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Intubation and extubation


Source: Intensive Care Society PDF Link

The recent COVID-19 pandemic has seen the critical care community treating
increasing numbers of patients with ARDS over recent weeks, with one Chinese study reporting the prevalence of hypoxic respiratory failure in these patients at around 19%. Approximately 5% of all COVID-19 patients will require mechanical ventilation on an intensive care unit, with a further 14% requiring oxygen therapy.

Internationally, observations of critical care clinicians treating these patients have reported that patients with moderate to severe ARDS appear to have responded well to invasive ventilation in the prone position, leading to prone ventilation being recommended in international guidelines for the management of COVID-19. This corroborates well with the findings of the PROSEVA trial; a recent meta-analysis and a Cochrane Systematic review, all of which support the early use of prone ventilation in patients with moderate to severe ARDS to improve oxygenation and reduce mortality when compared with conventional supine ventilation.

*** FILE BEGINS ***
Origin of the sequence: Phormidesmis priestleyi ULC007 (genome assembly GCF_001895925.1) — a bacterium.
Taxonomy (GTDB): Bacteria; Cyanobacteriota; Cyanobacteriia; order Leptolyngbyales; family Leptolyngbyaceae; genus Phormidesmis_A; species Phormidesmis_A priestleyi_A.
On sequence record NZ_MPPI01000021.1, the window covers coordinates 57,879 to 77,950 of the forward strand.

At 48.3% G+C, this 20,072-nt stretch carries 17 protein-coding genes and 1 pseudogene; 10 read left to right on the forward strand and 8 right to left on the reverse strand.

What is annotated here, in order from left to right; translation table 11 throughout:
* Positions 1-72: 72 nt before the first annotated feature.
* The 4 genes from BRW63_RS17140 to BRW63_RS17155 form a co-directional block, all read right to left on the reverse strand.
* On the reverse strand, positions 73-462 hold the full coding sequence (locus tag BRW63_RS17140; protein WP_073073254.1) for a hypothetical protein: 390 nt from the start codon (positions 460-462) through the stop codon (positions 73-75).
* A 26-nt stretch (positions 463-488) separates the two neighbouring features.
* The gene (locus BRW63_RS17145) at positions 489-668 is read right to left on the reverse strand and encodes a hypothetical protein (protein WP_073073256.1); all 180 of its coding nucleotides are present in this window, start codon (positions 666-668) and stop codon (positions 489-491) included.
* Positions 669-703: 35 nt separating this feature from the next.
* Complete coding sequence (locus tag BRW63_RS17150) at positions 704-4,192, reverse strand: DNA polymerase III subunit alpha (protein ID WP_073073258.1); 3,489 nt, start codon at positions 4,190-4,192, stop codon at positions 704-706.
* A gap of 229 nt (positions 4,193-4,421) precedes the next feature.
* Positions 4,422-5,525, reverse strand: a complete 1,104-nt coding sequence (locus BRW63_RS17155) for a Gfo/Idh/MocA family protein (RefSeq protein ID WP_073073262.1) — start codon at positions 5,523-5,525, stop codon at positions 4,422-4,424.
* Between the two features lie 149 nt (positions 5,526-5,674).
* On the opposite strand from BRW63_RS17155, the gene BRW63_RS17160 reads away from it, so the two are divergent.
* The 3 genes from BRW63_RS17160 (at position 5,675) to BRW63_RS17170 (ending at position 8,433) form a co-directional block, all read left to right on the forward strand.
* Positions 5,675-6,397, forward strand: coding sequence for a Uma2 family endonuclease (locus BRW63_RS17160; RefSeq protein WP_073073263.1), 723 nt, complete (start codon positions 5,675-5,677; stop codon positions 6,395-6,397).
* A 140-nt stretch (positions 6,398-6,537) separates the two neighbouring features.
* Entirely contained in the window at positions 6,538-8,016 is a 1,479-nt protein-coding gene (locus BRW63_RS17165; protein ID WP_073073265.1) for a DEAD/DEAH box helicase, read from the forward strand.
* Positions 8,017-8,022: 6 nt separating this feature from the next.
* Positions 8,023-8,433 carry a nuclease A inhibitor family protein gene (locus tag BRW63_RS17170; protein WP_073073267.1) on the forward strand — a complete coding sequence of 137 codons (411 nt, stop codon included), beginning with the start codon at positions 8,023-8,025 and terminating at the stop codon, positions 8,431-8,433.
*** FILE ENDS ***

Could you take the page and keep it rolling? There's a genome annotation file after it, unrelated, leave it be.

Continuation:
Given the improvement in mechanically ventilated patients, it has been postulated that adopting the prone position for conscious COVID-19 patients requiring basic respiratory support, may also benefit patients in terms of improving oxygenation, reducing the need for invasive ventilation and potentially even reducing mortality.

The traditional supine position adopted by patients lying in hospital beds has long been known to be detrimental to their underlying pulmonary function.

Supine positioning leads to:

  • Over-inflation of the ventral alveoli and atelectasis of the dorsal alveoli (due to an increased trans-pulmonary pressure gradient)
  • Compression of alveoli secondary to direct pressure from the heart and the diaphragm being pushed cranially by the intra-abdominal contents
  • V/Q mismatch – As dorsal alveoli are preferentially perfused due to the gravitational gradient in vascular pressures they are poorly ventilated and highly perfused which manifests as hypoxaemia


The multi-system impact of Sars-CoV-2 has made decisions related to ceilings of care increasingly complex. As in all areas of medicine however, these decisions must be tailored to the particular situation and discussed with patients and/or their next of kin.

Where appropriate, intubation can serve as an invaluable tool in treating patients with sufficient physiological reserve who accordingly have the highest chance of making as full a recovery as is possible.

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